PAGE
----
Trump indicates he might formally tap Wheeler to lead EPA

Trump indicates he might formally tap Wheeler to lead EPA
© Anna Moneymaker

President TrumpDonald John Trump Former US ambassador: 'Denmark is not a big fan of Donald Trump and his politics' Senate Democrats push for arms control language in defense policy bill Detroit county sheriff endorses Booker for president MORE indicated Tuesday that he might nominate current acting Environmental Protection Agency (EPA) chief Andrew Wheeler to be the agency’s official head.

Wheeler was nominated and confirmed by the Senate to be deputy administrator and took over the top job on an acting basis in July when former head Scott PruittEdward (Scott) Scott PruittEnvironmentalists renew bid to overturn EPA policy barring scientists from advisory panels Six states sue EPA over pesticide tied to brain damage Overnight Energy: Trump EPA looks to change air pollution permit process | GOP senators propose easing Obama water rule | Green group sues EPA over lead dust rules MORE resigned amid spending and ethics scandals.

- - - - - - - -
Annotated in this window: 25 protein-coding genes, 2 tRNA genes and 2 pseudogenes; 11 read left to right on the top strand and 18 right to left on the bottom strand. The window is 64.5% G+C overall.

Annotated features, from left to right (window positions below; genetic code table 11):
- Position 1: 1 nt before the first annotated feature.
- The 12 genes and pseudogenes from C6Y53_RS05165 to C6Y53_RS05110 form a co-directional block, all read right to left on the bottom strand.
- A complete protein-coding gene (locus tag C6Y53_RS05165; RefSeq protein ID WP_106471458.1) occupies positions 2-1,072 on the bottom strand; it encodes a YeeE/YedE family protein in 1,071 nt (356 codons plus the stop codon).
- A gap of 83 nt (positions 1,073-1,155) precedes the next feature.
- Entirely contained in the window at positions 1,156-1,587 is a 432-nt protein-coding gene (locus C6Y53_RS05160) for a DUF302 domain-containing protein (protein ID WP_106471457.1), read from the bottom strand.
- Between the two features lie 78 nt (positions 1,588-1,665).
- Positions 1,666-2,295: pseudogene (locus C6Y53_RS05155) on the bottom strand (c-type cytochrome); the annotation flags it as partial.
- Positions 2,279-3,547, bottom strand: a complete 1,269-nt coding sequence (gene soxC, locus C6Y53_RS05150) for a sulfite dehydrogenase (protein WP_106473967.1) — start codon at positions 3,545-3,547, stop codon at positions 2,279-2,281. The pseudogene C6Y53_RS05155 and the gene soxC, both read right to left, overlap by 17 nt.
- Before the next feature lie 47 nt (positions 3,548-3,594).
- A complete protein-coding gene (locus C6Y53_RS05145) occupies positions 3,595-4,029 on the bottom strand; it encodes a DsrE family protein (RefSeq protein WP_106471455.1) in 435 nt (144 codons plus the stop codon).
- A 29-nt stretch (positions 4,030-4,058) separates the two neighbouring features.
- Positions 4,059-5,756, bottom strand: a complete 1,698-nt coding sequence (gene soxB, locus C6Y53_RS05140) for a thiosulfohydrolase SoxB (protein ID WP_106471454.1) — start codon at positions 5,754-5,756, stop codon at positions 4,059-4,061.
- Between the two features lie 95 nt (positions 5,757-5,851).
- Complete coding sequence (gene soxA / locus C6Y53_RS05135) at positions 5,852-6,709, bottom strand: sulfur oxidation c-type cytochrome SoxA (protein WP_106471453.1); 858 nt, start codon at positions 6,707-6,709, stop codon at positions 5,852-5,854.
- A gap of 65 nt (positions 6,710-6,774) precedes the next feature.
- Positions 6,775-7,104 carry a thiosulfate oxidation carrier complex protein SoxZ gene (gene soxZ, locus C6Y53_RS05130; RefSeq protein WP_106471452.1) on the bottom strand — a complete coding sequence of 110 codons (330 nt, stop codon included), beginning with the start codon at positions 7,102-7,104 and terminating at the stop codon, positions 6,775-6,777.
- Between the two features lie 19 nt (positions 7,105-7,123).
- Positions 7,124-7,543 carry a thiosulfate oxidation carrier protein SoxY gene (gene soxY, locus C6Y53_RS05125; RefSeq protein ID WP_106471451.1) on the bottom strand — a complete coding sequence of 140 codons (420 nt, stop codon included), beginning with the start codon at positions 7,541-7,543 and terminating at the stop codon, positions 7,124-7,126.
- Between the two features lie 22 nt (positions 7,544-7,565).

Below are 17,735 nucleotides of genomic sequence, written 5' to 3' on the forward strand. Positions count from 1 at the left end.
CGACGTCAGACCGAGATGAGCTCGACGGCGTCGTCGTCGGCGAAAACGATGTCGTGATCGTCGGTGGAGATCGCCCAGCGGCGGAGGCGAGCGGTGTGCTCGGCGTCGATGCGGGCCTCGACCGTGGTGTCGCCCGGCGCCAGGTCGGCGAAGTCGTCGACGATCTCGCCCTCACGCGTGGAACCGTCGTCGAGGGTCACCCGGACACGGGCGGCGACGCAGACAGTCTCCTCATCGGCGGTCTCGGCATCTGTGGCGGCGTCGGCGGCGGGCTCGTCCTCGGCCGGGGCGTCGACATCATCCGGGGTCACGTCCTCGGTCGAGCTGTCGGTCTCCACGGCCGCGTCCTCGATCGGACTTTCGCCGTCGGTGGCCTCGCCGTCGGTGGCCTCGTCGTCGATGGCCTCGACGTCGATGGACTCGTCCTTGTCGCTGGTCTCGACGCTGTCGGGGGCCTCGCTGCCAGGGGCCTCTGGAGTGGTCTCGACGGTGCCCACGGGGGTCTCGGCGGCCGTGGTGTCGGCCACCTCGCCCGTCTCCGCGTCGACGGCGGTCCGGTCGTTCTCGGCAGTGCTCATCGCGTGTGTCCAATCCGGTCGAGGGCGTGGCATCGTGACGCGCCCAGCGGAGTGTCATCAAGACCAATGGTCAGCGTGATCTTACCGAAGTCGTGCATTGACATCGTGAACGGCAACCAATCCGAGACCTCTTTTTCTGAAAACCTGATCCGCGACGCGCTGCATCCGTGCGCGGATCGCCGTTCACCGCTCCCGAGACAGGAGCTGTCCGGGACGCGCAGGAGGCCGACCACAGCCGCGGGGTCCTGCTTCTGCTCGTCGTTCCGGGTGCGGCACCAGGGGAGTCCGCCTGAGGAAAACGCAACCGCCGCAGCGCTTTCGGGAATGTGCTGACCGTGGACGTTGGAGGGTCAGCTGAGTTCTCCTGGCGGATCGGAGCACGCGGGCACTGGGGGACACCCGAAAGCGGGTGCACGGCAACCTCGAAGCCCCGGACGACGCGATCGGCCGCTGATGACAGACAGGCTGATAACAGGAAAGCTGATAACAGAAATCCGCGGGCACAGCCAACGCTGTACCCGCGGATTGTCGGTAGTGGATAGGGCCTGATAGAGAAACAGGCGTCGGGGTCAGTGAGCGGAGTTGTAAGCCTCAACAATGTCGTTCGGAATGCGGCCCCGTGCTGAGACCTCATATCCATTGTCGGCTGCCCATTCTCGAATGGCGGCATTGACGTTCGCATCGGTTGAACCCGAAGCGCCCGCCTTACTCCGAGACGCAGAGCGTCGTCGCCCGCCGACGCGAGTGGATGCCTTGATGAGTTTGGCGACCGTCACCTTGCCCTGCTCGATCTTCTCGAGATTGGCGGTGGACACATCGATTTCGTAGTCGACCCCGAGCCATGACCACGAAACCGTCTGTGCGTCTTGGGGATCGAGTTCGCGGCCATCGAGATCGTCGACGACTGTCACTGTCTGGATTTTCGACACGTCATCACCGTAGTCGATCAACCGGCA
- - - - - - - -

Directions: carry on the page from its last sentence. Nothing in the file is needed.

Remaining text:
But at a White House event Tuesday, Trump said he might want Wheeler to be able to drop the “acting” title.

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“He’s acting, but he’s doing well, right? So maybe he won’t be so acting so long,” Trump said when calling Wheeler up to the stage at the State Leadership Day Conference.

“Especially if he gets this done,” he said, going on to explain an issue that a Texas port has had in getting permits to dredge their port facilities.

Wheeler was a lobbyist and consultant at Faegre Baker Daniels for many energy clients, including coal miner Murray Energy Corp., before taking the EPA job earlier this year. Prior to that, he worked for Sen. Jim InhofeJames (Jim) Mountain InhofeSenate Democrats push for arms control language in defense policy bill Democrats, environmentalists blast Trump rollback of endangered species protections Bottom Line MORE (R-Okla.) and as a career employee at EPA.

Wheeler is limited to 210 days as acting EPA administrator. But a legal provision that applies specifically to EPA might give him the ability to stay in the position longer if needed.

He would have to go through another Senate confirmation process if Trump wanted him to take the administrator job on a nonacting basis.